And so, for the second time in a week, Knell’s message to BBC audiences in the UK was that the advancement of LGBTQ rights in Israel is held back by “Jewish ultra-orthodox parties” – with no mention of how Arab parties in the Knesset relate to that issue. Yet again Knell failed to inform Radio 4 listeners what LGBTQ rights in Israel do include, while the issue of “social and legal prohibitions on homosexuality” in Palestinian society and the wider region is obviously of no real interest to the BBC’s Middle East correspondent.   

Related Articles:

BBC’s Yolande Knell reports one pride march protest, erases another

 

 

BBC News silence on Palestinian internal affairs rolls on

Over a month ago we noted that BBC audiences had received no information concerning the Palestinian Authority’s self-inflicted financial crisis which has led to its employees being paid only part of their salaries for the past few months. That observation still stands.

On June 4th AP reported another story relating to certain Palestinian Authority employees.

“The Palestinian labor market in the West Bank was limping along in 2017, with unemployment stubbornly high and economic growth slowing. But that didn’t stop the Palestinian Cabinet from secretly giving itself a series of lavish payouts and perks, highlighted by a 67% salary hike.

The payments and perks were kept quiet for the past two years, but news of the Cabinet decision leaked this week in a series of documents posted anonymously to social media.

The revelations have rocked the West Bank, where the cash-strapped government has been forced to slash the salaries of its employees because of a financial crisis. […]

The raises were kept secret from the public and approved by President Mahmoud Abbas, two senior officials said, overriding a 2004 law that fixed ministers’ salaries. […]

The pay raise was made retroactive to 2014, when the Cabinet took office, giving the ministers an extra bonus of tens of thousands of dollars, the officials said.

The benefits did not end there. Ministers who live outside the West Bank city of Ramallah, the seat of the Palestinian Authority, received $10,000 a year to rent a house there, another document showed. Officials who already owned Ramallah homes also reaped the lucrative bonus. […]

The leaked documents have sparked widespread outrage on Palestinian social media, with critics branding the government a “farm” or “shop” for top officials. Amid the outrage, the Palestinian Authority has been forced to respond.

Newly appointed Prime Minister Mohammad Shtayyeh, a longtime adviser to Abbas, has suspended the pay raises and referred the issue to Abbas “to review it and take legal measures.” While the issue is investigated, ministers will receive half their salaries, like most other government employees, according to government spokesman Ibrahim Milhim.”

Had such a story emerged in any other location, it is difficult to imagine that it would not have received some sort of BBC coverage. On the other hand, neither the resignation of the PA prime minister and his entire government in January nor the appointment of an unelected successor in March was considered by the BBC to be newsworthy.  

As has often been observed here in the past, only very occasionally do BBC audiences see stand-alone reports about Palestinian affairs which are not framed within the context of ‘the conflict’ and do not have an Israel-related component. Audiences therefore see a blinkered and largely one-dimensional view of Palestinian life which does not meet the corporation’s obligation to provide content which will build understanding of global issues.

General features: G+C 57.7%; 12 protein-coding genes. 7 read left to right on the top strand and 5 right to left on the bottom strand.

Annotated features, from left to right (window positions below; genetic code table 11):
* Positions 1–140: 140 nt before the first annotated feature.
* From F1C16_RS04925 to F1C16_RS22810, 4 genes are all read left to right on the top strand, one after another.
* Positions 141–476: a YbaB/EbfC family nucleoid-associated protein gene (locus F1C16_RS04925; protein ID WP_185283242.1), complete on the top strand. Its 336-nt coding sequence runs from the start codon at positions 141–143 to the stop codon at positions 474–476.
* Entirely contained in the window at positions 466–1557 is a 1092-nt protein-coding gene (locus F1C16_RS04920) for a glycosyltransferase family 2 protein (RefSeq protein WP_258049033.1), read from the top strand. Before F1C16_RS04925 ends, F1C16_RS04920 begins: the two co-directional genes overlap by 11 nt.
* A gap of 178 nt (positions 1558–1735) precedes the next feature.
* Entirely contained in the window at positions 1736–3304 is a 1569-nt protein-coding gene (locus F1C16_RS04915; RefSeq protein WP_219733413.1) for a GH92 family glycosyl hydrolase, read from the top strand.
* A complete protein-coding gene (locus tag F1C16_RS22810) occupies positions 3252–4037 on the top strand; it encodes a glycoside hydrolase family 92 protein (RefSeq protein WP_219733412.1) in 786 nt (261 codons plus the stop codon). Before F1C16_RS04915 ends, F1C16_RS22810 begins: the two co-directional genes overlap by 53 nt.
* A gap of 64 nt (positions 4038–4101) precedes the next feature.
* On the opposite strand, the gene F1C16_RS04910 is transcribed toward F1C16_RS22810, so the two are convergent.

Related Articles:

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New PA PM not newsworthy for the BBC

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PLO terminology returns in BBC Jerusalem Day report

As we have had cause to note in the past, the BBC Academy’s style guide includes instruction for the corporation’s producers and journalists on the correct terminology to be used when reporting on Temple Mount in the Old City of Jerusalem.

That guidance was generally followed in the past but in late 2014, audiences began to see the employment of different terminology by some BBC journalists. The term ‘al Aqsa Mosque compound’ – or even just ‘al Aqsa Mosque’ – was employed to describe what the BBC previously called Haram al Sharif with increasing frequency from November 2014 onward. 

So how and why did that deviation from the BBC’s recommended terminology come about? The change in language first appeared in November 2014. At the beginning of that month – on November 5th – the PLO put out a “media advisory” document (since removed from its website) informing foreign journalists of its “[c]oncern over the use of the inaccurate term “Temple Mount” to refer to Al-Aqsa Mosque Compound in Jerusalem”. That directive is of course part and parcel of the tactic of negation of Jewish history in Jerusalem used by the PLO and others.

On June 3rd visitors to the BBC News website saw yet another example of that BBC adoption of PLO terminology in the synopsis to a filmed report by the Jerusalem bureau’s Tom Bateman titled “Clashes break out at Jerusalem holy site”.

“Clashes between Israeli police and Palestinian worshippers broke out at Al Aqsa mosque compound, the holy site also known to Jews as Temple Mount.” [emphasis added]

What that synopsis describes as “clashes between Israeli police and Palestinian worshippers” [sic] was actually violent rioting initiated by people who certainly were not ‘worshipping’ at the time.

“Following the report that Jews will be allowed to enter the Temple Mount for Jerusalem Day, riots broke out on the Temple Mount on Sunday, according to the Police Spokesperson’s Unit.

The commander of the Jerusalem district, Maj.-Gen. Doron Yedid, ordered the police to enter the Temple Mount and take care of the rioters.